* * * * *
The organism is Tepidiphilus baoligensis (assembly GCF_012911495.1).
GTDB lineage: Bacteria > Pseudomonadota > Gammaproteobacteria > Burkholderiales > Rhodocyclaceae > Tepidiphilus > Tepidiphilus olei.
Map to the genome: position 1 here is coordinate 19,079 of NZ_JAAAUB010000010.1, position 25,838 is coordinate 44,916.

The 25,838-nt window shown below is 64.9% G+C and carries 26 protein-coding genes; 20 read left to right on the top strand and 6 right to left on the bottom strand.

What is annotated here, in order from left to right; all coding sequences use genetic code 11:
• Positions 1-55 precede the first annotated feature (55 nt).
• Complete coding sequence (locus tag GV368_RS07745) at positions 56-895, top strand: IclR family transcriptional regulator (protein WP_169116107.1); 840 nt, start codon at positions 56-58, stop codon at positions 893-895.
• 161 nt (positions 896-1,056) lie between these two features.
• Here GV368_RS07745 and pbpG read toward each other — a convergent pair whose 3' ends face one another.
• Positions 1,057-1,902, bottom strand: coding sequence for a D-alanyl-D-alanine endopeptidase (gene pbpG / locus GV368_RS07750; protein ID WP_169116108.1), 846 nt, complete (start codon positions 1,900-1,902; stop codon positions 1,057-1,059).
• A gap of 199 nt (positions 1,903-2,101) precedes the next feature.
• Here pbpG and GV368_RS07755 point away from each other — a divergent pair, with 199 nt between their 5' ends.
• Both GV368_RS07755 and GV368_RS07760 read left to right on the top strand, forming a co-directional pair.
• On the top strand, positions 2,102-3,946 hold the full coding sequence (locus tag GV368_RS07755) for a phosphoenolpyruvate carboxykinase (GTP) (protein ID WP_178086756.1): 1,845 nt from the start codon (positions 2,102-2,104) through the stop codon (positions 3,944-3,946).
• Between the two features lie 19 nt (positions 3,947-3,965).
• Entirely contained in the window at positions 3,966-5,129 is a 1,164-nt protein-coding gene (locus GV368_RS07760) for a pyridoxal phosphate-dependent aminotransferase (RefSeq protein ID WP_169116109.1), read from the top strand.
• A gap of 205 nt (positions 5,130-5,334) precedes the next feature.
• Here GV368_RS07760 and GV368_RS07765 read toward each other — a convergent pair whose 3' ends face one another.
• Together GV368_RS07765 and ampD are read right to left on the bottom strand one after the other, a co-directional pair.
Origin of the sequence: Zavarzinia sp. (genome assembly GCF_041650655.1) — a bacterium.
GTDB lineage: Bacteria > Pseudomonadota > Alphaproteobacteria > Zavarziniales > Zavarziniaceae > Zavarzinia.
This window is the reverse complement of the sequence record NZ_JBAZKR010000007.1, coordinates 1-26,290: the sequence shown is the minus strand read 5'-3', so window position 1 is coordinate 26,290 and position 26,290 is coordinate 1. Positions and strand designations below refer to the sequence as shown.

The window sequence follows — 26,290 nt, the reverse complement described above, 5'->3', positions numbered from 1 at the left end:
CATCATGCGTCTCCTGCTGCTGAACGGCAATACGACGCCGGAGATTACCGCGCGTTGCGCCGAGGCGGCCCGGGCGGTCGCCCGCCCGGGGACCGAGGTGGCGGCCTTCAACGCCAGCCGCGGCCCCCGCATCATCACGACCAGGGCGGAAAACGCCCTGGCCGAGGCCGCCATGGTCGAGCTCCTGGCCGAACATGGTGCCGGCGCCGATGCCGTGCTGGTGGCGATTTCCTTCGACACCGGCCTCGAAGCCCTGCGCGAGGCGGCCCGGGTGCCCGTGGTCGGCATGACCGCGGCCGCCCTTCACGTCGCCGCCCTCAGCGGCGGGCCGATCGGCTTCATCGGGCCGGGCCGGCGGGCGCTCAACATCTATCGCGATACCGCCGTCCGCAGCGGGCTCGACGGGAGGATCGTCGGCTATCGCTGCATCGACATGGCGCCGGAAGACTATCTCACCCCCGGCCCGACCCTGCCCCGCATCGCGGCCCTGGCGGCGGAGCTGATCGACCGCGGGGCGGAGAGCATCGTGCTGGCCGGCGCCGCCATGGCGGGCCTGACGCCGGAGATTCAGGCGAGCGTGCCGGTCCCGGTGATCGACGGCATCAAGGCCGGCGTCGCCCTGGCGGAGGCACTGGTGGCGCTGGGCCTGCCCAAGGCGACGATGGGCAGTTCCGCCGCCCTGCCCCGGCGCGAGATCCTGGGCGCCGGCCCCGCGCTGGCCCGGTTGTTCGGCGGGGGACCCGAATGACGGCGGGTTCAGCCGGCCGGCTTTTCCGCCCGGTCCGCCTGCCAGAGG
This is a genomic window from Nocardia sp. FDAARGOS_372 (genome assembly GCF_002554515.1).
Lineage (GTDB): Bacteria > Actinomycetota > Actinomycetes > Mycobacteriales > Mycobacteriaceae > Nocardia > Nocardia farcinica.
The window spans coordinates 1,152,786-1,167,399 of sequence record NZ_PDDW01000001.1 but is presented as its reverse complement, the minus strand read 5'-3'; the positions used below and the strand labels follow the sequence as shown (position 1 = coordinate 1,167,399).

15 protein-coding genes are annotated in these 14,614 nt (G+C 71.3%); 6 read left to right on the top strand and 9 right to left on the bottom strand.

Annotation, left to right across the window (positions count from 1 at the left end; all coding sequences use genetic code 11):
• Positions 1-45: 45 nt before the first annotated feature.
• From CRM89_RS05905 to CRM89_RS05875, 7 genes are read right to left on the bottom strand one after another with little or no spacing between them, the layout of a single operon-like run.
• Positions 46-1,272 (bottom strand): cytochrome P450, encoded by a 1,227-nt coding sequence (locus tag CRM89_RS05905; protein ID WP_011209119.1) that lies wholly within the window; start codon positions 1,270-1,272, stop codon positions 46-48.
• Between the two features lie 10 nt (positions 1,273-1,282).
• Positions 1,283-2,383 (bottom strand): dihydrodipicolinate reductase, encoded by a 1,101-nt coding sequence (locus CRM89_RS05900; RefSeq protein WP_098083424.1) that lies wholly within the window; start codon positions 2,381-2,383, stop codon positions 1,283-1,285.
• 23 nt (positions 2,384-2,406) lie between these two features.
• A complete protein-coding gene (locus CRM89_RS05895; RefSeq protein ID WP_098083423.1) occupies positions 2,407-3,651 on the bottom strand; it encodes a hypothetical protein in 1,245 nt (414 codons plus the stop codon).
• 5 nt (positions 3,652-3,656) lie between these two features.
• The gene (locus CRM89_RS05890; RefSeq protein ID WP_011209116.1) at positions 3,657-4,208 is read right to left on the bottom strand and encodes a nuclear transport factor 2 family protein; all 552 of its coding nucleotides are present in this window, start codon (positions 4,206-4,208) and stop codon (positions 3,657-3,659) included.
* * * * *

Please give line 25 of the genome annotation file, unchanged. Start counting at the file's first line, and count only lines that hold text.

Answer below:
This is a genomic window from Nocardia sp. FDAARGOS_372 (genome assembly GCF_002554515.1).